Ah, the Los Angeles Rams. Splendid memories. All those great names—Bob Waterfield, Norm Van Brocklin, Crazylegs Hirsch, Les Richter, Deacon Dan Towler, Tank Younger, Night Train Lane, Vitamin T. Smith, so many others that the mind explodes with tiny pictures of them, in gold and blue, romping through sunlit afternoons like figures in a highlights film. Ah, the Los Angeles Coliseum filled with 102,000 Angelenos yelling for the Rams in the days before nearby Watts became a fighting word. Ah, Hollywood, Beverly Hills, the lights on Wilshire Boulevard, black limousines and white convertibles, ladies in shorts and ankle-strap shoes, leopards on leashes, Bill Holden face down in the pool on Sunset Boulevard, Humphrey Bogart winning the Oscar, Jane Russell in a haystack, the hills on fire. Ah, the Brown Derby, Romanoff's, Ciro's, Harry James at the Cocoanut Grove, Crazylegs playing his own real true-life story in the movies, Lana Turner discovered drinking a milkshake in a drugstore, sinister doings at beach houses, bongo drums, muscle boys, dinner jackets, champagne, sandals, dark glasses, nobody's breath stinks.
We all recall that, and much of it is still there although one must peer through the smog to find it. But where did they go—those Rams? Those crowds of 100,000 or more? Those great names? Did the Rams really happen, or did we invent them as we invented Jack Carson and Vera Hruba Ralston? The answer is the Rams happened. They are happening yet. One does not hear so much about them, because they have stopped winning championships, not because they have stopped trying. Even today they have literally dozens of loyal fans.
To comprehend the puzzling Rams of today it is necessary to know something of the Rams of the past. Such a time that was, when they had the names and the ability to win three divisional championships in a row and tie for a fourth. It was glorious—testimonial dinners for sports writers, Bob married Jane, Van Brocklin was on the bench, Ron Waller married the breakfast-food heiress, Bob Hope never missed a game unless he was off cheering up the troops in Korea, Glenn Davis got engaged to Liz. Everybody had fun. Too much fun. Things were going too well. Power corrupts, and the Rams were so powerful that they were sinking under the weight of it. In pro football, power goes in cycles and not merely because of the college draft.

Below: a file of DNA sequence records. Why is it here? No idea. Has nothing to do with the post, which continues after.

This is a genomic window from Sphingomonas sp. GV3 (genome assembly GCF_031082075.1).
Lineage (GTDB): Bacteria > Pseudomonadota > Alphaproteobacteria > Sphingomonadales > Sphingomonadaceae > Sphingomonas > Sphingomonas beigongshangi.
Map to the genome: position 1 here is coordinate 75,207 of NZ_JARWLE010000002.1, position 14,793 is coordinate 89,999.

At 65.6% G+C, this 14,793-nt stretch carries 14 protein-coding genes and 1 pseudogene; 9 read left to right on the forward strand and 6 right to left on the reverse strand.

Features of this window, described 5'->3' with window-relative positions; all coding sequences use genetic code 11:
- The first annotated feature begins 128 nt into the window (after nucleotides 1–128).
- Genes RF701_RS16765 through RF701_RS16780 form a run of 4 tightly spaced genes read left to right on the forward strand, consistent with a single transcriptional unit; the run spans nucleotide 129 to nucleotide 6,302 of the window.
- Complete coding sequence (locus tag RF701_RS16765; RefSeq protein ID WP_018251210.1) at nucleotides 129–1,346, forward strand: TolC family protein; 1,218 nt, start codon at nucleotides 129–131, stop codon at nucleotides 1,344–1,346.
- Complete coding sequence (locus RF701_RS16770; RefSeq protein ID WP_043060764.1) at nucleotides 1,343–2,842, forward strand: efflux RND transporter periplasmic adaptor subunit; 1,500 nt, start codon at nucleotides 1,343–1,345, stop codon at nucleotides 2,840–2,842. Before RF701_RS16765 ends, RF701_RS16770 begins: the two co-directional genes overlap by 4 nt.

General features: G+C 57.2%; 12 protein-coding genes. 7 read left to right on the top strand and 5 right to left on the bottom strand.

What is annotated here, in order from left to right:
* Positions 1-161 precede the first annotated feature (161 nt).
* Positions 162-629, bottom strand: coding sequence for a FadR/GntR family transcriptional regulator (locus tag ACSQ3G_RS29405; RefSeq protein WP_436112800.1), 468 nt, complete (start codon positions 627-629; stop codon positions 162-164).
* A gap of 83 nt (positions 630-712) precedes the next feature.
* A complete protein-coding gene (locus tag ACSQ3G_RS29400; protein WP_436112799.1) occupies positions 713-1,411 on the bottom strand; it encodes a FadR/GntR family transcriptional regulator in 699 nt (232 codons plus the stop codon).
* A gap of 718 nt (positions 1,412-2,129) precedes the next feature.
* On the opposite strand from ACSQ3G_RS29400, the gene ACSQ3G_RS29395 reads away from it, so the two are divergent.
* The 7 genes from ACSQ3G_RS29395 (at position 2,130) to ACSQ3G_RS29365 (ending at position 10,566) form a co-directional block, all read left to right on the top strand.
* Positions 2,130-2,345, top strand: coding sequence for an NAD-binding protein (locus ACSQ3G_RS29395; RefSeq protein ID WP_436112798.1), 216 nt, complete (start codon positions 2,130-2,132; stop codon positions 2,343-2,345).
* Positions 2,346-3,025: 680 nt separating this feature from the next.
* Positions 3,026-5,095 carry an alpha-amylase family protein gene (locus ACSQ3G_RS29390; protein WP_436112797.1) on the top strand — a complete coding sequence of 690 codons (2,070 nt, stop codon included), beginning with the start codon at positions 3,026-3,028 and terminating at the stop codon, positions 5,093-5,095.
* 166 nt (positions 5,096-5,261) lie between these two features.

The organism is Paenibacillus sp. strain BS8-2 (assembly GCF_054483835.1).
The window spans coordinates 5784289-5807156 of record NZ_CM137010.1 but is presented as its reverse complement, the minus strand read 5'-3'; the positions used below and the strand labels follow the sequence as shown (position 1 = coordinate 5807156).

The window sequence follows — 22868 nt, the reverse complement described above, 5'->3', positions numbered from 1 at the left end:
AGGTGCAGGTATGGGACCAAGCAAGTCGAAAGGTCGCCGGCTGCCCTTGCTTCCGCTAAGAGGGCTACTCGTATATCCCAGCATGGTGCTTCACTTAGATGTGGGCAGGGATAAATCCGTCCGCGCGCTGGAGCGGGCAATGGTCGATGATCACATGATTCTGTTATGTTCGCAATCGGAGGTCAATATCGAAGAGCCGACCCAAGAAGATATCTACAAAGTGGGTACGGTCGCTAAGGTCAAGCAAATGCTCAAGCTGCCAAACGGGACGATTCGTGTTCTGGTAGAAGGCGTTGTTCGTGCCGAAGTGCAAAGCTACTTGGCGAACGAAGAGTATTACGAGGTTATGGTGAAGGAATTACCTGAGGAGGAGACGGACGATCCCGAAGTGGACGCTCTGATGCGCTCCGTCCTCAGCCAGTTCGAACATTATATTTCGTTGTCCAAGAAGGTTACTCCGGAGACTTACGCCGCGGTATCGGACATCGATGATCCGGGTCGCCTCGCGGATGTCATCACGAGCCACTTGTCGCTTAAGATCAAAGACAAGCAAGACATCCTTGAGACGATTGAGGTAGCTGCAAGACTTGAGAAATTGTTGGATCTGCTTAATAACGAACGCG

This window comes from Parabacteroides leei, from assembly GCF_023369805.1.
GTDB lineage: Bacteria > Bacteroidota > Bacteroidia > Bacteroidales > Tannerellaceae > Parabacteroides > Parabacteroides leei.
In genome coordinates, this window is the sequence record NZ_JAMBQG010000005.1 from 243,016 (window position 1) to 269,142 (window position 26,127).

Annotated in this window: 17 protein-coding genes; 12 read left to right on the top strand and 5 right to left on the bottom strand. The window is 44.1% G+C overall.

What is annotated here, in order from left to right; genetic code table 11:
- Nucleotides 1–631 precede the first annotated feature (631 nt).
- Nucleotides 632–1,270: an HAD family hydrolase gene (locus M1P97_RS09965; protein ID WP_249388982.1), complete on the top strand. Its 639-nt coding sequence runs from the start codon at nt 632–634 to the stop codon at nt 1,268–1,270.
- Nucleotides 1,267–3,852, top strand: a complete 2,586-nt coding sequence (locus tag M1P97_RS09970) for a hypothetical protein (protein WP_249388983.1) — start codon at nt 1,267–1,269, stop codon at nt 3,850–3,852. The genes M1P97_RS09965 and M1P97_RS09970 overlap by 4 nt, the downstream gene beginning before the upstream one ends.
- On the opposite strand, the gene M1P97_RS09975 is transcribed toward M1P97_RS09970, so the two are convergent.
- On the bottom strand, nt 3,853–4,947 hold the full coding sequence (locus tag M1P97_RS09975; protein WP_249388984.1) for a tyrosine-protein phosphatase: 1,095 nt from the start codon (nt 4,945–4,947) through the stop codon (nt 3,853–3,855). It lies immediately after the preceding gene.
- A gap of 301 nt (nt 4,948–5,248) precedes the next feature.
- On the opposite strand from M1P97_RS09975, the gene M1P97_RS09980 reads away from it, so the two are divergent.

The Rams began humbly enough. They were organized in Cleveland in 1937 and lost 10 of their first 11 games. When Daniel F. Reeves and Fred Levy Jr.—names to remember in understanding the cycle of the Rams—bought the franchise in 1941, the team had risen to a 2-9 record. The next year Lieutenant Reeves and Major Levy went into the armed forces, and in 1943 Reeves bought out Levy's interest while the Rams were skipping a season because of the war. Reeves had already decided that the scouting of collegiate players should be done on a more substantial basis than by relying on the opinions of friends and football magazines. "There were four teams—New York, Green Bay, Chicago and Washington—that had been very successful and were getting a lot of information from their alumni," says Reeves. "So I determined that the information was worth something and I started paying money for it. I also hired a full-time scout."
Thus began professional football's scouting systems, which today employ hundreds of scouts, cost as much as $200,000 for one team in one year and occupy enough computers to do all the calculus homework in North America.
The Reeves system produced quickly. In 1945 Bob Waterfield, who had been a third-round draft choice as a future, became the Rams' T-formation rookie quarterback and won the NFL championship. In 1946 Reeves perceived that the population was moving westward—partly because of the industry that went west during the war and partly because of California's pre-smog and pre-motor-mania beauty—and he moved the Rams to Los Angeles to compete with the Dons of the now-defunct All-America Conference.
Perhaps one does not move from Cleveland to Los Angeles without being profoundly affected. One does not give up Lake Erie, Euclid Avenue, eight feet of snow, an occasional visit to Shaker Heights and accept instead the crashing Pacific, sunshine, orange trees, ladies pushing lawn mowers, Bing Crosby asking for a locker-room pass, without being penalized in one way or another. The West Coast was an entirely new way of looking at things. No chains on the tires. No antifreeze. Rather, one rolled over and staggered outdoors into the scent of oleander, crawled into the convertible and cruised among the palms, chummed with movie actors instead of the cop next door and became a different man, a Los Angeles Ram, not a Cleveland football player.
But if that so-called Hollywood influence—which Reeves says does not exist—contributed to any decadence of the Rams, it was not evident on the field. The Rams knocked people's teeth out on Sundays. The trouble began in another form. In 1947 Reeves was fighting the Dons for customers, and to raise money he sold two-thirds of the Rams to Levy, who was his closest friend, and to Edwin and Harold Pauley and Hal Seley for $1 each and their promise to share in any losses. Reeves and Levy were inseparable companions, and their combined holding in the club was enough to control it. Neither man could foresee the time when their interests might not be mutual.
In 1948 the Rams opened the exhibition season with Bob Snyder as coach. He was a hearty and robust fellow who had such confidence in his players that he sometimes slept through team meetings. By half time of their final exhibition game that year, the Rams were not doing at all well. Snyder aroused himself to make a speech in the locker room.
"I can promise you one thing," he said, banging on the table. ' "If you don't do better in the second half, there are some people in this room who won't be on this club by tomorrow."